Chapter 13 Bankruptcy

This page answers many of the most common questions people have about Chapter 13 bankruptcy and describes the Chapter 13 bankruptcy process at Kidwell Law Office. 

Feel free to use our Table of Contents for this page which you can find along the left side of the screen. Click on it to open it up; if a topic interests you and you want to jump ahead and read it, just click on it and the page will automatically scroll down to that section.

What is Chapter 13 Bankruptcy?

Chapter 13 bankruptcy allows you to restructure your debts under a court-approved repayment plan that generally lasts from 3 to 5 years. At the end of a Chapter 13 plan, any unsecured debts that have not been paid in full are eliminated, or “discharged.”

Chapter 13 can be an effective tool for people with regular income who have fallen behind on their house payments, car payments, or tax obligations.

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Why Should I File Chapter 13 Bankruptcy?

If your income is too high to qualify for a Chapter 7 case you may consider filing Chapter 13 instead. You will be required to commit net income above your reasonable monthly expenses to fund the Chapter 13 plan, but this is generally much less than the total amount of payments creditors were demanding. While your debts are not canceled in Chapter 13 bankruptcy like they are in Chapter 7, they are most often very significantly reduced.

Once you file for Chapter 13 bankruptcy, all creditor harassment, threats of foreclosure/eviction, car repossession, wage garnishment, and collection lawsuits will immediately stop.

You should consider filing a Chapter 13 bankruptcy if you: 

  • Have fallen behind on your mortgage payments and are in danger of losing your home to foreclosure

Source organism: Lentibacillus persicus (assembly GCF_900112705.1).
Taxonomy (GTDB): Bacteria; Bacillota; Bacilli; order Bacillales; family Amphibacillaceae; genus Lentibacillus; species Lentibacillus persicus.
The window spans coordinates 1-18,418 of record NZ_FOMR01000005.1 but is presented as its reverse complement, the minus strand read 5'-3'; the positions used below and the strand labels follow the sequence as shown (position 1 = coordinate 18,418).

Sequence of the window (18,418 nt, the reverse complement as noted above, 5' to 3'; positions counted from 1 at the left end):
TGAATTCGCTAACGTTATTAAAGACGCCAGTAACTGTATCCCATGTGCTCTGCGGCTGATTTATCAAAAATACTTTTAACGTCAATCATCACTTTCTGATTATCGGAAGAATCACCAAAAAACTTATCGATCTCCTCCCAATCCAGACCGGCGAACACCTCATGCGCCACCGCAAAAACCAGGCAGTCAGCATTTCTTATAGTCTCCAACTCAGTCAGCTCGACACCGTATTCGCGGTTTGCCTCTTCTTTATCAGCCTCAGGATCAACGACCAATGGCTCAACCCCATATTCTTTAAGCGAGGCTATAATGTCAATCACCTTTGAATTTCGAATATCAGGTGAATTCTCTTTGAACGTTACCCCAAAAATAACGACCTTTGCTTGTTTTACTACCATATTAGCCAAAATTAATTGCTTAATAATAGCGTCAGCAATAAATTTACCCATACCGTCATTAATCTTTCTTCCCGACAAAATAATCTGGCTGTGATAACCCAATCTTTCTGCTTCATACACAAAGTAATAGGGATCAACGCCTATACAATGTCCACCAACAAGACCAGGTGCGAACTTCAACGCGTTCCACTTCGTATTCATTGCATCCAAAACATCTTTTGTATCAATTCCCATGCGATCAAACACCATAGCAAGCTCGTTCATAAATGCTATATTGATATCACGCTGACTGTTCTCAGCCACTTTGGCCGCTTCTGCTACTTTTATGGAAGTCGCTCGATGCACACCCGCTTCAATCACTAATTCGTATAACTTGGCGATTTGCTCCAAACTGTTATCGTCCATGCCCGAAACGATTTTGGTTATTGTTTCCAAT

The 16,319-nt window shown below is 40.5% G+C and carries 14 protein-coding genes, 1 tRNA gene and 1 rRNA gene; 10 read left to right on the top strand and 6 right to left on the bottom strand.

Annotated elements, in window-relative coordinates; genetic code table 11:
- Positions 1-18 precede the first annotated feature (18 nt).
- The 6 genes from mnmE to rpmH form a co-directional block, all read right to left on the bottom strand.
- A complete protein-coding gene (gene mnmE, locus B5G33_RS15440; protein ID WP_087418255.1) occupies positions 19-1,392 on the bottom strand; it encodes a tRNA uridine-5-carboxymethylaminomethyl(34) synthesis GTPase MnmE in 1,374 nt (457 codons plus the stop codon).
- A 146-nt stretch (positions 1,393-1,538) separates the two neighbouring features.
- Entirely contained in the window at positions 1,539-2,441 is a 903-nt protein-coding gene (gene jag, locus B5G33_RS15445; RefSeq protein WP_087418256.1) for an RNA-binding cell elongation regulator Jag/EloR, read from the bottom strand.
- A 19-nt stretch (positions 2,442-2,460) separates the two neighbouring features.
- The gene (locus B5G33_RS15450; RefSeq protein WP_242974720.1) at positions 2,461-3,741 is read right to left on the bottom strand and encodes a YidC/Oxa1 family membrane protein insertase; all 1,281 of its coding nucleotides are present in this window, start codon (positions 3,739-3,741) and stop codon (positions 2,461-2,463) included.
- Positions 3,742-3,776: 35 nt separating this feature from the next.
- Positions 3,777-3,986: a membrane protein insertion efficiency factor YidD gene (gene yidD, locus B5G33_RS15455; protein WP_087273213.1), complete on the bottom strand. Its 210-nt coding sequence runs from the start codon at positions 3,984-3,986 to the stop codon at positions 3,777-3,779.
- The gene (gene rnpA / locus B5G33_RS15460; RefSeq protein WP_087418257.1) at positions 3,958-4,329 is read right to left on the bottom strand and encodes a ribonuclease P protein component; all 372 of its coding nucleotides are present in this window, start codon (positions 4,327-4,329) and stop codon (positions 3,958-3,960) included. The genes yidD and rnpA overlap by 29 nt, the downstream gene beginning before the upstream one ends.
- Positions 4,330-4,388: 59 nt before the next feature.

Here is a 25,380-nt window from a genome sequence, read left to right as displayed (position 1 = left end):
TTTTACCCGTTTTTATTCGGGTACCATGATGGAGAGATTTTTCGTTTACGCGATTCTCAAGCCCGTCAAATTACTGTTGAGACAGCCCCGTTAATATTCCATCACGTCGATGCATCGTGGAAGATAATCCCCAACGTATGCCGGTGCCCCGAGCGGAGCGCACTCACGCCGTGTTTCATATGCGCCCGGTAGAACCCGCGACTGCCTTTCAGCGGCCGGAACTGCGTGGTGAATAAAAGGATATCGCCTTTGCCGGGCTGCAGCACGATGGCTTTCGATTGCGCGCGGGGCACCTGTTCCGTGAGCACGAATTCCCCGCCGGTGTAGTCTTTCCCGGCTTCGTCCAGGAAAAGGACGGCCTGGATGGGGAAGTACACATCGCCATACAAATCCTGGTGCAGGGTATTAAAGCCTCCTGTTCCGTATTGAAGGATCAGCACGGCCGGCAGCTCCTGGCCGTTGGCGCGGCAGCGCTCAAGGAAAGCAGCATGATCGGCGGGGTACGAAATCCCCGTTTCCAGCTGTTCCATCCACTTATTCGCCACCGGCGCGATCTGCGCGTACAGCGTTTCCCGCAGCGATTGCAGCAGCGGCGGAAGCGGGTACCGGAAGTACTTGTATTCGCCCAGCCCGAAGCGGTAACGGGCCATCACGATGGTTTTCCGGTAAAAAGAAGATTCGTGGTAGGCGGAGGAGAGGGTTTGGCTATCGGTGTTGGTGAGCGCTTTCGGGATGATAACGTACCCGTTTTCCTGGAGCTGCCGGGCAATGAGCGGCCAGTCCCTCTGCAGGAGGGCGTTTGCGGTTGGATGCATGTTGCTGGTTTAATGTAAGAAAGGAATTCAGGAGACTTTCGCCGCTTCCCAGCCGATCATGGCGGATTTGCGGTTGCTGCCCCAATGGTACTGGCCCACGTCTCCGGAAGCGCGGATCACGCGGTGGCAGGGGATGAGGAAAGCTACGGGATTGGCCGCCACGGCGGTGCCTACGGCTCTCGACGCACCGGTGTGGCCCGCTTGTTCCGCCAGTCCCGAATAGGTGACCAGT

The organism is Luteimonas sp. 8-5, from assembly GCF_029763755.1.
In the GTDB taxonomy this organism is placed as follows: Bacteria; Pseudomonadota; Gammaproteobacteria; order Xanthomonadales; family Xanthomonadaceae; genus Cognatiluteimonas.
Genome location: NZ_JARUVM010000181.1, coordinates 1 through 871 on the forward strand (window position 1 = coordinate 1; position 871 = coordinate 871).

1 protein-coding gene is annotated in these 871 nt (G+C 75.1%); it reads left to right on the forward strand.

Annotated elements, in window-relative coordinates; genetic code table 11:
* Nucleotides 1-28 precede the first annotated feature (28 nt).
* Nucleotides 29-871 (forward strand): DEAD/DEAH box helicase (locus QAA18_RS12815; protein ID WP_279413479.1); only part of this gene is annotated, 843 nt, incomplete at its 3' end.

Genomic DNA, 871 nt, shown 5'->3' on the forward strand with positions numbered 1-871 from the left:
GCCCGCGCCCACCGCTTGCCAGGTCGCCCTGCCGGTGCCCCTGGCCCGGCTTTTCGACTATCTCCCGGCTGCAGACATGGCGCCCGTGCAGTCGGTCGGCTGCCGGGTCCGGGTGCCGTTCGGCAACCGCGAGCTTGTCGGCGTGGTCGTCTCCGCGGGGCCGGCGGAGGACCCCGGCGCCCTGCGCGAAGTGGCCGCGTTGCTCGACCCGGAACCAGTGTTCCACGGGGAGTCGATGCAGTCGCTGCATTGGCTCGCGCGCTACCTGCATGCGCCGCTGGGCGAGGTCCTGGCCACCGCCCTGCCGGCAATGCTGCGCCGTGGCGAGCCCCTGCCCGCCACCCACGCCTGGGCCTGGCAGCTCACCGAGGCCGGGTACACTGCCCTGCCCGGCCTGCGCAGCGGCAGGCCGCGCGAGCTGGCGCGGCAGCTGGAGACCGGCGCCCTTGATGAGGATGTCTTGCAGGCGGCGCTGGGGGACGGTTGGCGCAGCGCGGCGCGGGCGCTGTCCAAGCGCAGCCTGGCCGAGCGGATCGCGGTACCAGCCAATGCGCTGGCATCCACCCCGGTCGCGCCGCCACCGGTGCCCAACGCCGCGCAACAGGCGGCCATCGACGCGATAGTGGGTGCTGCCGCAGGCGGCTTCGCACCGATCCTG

• Have fallen behind on your car payments and are in danger of losing your vehicle to repossession
  • Have fallen behind on paying:
    • taxes to the IRS and Department of Revenue 
    • alimony
    • child support
  • Have valuable property which is not-exempt, but you can afford to pay creditors from your income over time
  • Have filed Chapter 7 within the last 8 years but need protection from creditors

Some other advantages to filing Chapter 13 bankruptcy include:

  • Chapter 13 may allow you to “cram down” or reduce the interest rate on your vehicle loan. 
  • Chapter 13 may allow you to “cram down” or reduce the amount you owe on your vehicle to the value of the vehicle, rather than the amount left on your loan. This works if you have owned the vehicle for more than 910 days (2.5 years).
  • Chapter 13 can put your student loans on hold for several years while you pay down your other debt.

While Chapter 13 bankruptcy may be the right solution for your unmanageable debt, it’s important to remember that by creating a plan to pay down your debt over time you will be involved in the bankruptcy process for 3 to 5 years.

There are many factors to consider when deciding if Chapter 13 bankruptcy is the right option for your situation. We can discuss these factors if you contact me for a free consultation.

What Does It Cost to File Chapter 13 Bankruptcy?

Kidwell Law Office generally charges a flat fee of $3,200 to represent clients filing Chapter 13 bankruptcy. However, total attorney fees will depend on the complexity of your case.

Additional costs, including the court filing fee and charges for mandatory credit counseling, will generally total about $375.

Do I Qualify for Chapter 13 Bankruptcy Relief?

Not everyone can file a Chapter 13 case. Some of the requirements for filing a Chapter 13 case include: